I don't consider myself being a 'material girl' but I must admit my daily life has changed a lot, after my handbag was stolen last week.
It's a long and complicated story which I won't bore you with, but in short, a very professional thief discretely removed my handbag from the back of a chair in a London pub, where I had just sat down for an evening with my work mates. The bag was squeezed in between a work colleague's chair and mine – not towards 'the open' where the public could pass. There was nobody sitting at the table behind me. Eight of us around a small table and – nobody noticed. Amazing.
The CCTV camera noticed, however. And while I spent the entire Friday evening at Paddington Green police station, the thief was being chased by friends of another victim and eventually arrested by the police. He had my mobile on him – and a few other items he had acquired earlier. But not my handbag.
Thanks to lovely and supportive work colleagues and an extremely understanding Great Western train manager (thank you Drew!), I managed to get back home to Swindon around midnight. In First class, for free – with coffee and shortbread. Drew turned what could have been a complicated and upsetting journey into an hour's worth of peace and tranquillity.
The following evening I had a call from Wembley police station. Some honest soul had found my bag in a street and handed it in. After what I understand, most things seemed to still be in it and I will now eventually get my things back, even though it might take a while, as they have now become exhibit items, lying in plastic bags somewhere, with a number attached to them. (Yes, I do watch police dramas.)
BUT... if I could talk to the thief, this is what I would say to him:
I'm sure you have your reasons for stealing things from other people. Maybe you need money for drugs or you are just very poor and desperate. Maybe you are here illegally and can't work or you are part of a gang. I'm obviously incredibly angry with you but I still don't believe you are doing this just to be mean. I cling on to the belief that people are not born evil, they have all been little innocent babies. Something happens along the way. But whatever the reason, I would like you to know how much hassle a quick snatch of somebody's handbag can cause:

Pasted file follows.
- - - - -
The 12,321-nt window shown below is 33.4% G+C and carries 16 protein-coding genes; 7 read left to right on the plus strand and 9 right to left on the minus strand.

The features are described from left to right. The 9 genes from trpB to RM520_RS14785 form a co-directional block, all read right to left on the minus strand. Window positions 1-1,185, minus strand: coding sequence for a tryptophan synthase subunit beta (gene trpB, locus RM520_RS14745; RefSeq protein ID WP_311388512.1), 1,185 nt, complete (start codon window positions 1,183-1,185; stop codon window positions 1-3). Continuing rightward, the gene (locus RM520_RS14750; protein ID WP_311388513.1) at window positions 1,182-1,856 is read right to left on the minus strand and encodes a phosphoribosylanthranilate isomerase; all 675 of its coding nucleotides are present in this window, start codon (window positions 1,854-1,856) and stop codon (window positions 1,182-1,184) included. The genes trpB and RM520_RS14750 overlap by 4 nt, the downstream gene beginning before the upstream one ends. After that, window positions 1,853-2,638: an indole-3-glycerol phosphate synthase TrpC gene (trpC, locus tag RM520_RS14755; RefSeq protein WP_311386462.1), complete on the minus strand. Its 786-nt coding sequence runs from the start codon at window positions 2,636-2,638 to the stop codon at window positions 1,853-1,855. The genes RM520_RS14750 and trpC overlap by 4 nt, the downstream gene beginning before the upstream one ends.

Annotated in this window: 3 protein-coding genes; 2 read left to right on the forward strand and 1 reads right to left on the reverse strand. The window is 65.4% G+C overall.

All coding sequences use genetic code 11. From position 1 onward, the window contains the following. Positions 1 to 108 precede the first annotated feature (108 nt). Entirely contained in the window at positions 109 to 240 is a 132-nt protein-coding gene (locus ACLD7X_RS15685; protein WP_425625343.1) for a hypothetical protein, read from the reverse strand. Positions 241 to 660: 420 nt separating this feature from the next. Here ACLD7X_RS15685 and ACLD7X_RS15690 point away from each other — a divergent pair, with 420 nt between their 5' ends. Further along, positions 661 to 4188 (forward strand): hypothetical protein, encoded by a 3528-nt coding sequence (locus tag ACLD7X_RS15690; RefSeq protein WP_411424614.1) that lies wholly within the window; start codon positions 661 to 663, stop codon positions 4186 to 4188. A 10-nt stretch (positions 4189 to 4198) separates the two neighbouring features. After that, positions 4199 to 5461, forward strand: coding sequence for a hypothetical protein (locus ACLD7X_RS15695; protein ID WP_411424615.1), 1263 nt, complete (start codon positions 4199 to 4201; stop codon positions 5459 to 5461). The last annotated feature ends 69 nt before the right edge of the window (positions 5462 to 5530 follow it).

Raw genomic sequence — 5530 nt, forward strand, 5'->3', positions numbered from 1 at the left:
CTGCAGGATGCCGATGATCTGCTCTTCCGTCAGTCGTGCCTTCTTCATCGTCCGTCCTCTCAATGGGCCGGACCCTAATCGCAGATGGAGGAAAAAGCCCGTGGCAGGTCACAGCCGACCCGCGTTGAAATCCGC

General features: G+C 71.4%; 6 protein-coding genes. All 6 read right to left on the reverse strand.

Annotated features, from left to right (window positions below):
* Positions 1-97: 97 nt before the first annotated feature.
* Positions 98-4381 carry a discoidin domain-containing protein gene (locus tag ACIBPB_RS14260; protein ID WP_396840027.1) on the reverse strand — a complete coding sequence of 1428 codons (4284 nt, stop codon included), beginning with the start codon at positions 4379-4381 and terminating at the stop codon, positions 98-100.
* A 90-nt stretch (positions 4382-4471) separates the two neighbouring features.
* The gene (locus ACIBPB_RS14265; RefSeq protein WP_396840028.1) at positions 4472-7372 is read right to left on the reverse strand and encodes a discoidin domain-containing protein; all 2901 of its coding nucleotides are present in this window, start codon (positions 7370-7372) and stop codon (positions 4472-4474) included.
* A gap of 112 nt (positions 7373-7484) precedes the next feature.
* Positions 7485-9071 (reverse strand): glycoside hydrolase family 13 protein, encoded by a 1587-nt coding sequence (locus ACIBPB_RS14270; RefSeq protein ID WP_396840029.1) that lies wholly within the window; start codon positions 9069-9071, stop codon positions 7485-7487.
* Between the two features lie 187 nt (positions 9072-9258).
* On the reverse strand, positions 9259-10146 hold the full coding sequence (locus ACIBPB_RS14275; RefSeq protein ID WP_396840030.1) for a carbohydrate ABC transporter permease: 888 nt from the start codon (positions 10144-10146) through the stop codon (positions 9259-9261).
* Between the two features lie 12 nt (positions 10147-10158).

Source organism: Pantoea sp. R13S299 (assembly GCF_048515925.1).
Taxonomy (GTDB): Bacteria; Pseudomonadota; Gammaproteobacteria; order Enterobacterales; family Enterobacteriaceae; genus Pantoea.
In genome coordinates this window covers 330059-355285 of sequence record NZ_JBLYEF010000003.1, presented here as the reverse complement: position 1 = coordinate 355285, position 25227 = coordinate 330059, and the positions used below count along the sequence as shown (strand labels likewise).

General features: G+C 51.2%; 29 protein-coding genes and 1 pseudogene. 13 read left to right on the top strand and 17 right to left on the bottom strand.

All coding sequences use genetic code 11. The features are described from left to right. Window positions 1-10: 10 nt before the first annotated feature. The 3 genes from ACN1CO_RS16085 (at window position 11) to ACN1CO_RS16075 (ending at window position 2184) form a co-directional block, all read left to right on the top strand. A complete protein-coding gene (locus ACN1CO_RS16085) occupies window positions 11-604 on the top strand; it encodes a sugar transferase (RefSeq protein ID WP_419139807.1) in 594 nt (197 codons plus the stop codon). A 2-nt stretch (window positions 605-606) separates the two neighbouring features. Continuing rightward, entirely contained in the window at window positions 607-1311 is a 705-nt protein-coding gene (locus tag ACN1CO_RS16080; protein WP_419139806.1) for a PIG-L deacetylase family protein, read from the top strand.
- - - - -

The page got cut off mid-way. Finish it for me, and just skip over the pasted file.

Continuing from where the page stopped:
I kept my passport in my handbag. My 92-year-old Mum back in Sweden had just had a bad fall an was operated on the very day you took my bag. I was prepared to drop everything and just fly to Sweden the following day as you never know if someone at that age will make it through a big hip operation. Now I can't, unless I get an emergency passport made. But for this, you need a valid flight ticket. All my bank cards were stolen, so buying a ticket is not easy either. In my handbag, I also had my train tickets for my return trip home that Friday evening. A kind work colleague gave me some cash to get a new ticket which would obviously have been a LOT more expensive. As it happened, I never had time to buy a ticket for my train, as I had to spend so much time at the police station, filling in reports.
You ruined what would have been a nice evening with work mates. Instead, everyone was upset and the group split up – half of them with me at the police station, others running around looking for my bag, bless them. People had bought train tickets for this meeting, you know. Travelled from far away places. We don't meet that often so we had been looking forward to this evening.
I don't use a watch, I always use my iPhone to check the time and to wake me up in the mornings. I listen to Radio4 every morning whilst waking up – via my phone app. I like taking photos of things as I see them during the day – with my phone. I keep notes. I tweet. I hear a good tune and instantly 'Shazam' it, to find out what it is. I keep phone numbers on it, I can't remember everybody's mobile numbers off by heart. I wanted to send my daughter a birthday card yesterday but couldn't remember her exact address with postcode etc. That's also on my iphone.
I have a very useful little mirror in my handbag. It's perfect for when I put on my mascara or want to check how my hair looks from the back. That's gone. I had found the perfect lipstick recently – I always struggle to find the right colour. That was in the bag. A much loved and well used 70s purse, which I used as a teenager. My Orange dongle which is vital for when I'm working on the go. Gone. My driving licence, which I needed as I had to hire a van the other day. Now my partner had to both pay for and drive it, instead of me. And my AA card is gone, should I have a car breakdown. Not that I can call them anyway now – or even drive! My Coop card is gone, which means no points for any food shops since last week. My favourite pen. And a book of first class stamps which I had just bought. An Oyster card, which I sadly had topped up an hour before you nicked it. My house keys. And yes, we had to make a new set. The worry of having lost my keys, possibly together with my address.
Little things like that, you know. Silly little things which are ridiculous compared to, say, the sufferings people go through in Syria or under the rubble of a far away, collapsed sweat shop in Bangla Desh.
I wouldn't dream of even start to compare my suffering to theirs. But I wanted you to know that what might have been a quick snatch of a little handbag to you – instant dosh – means a hell of a lot more to somebody else. And this somebody else's family and friends.
Think about this, while you sit there, in the dock. Consider using your skills for a better purpose. Magician? Illusionist?
The Handbag Owner
The Thief is now in prison for 6 weeks and I have now, 2 weeks later, got both my iphone and hand bag back. Passport, driving licence, purse etc – all in there, part from some cash and the Oyster card. I'm SO lucky, really...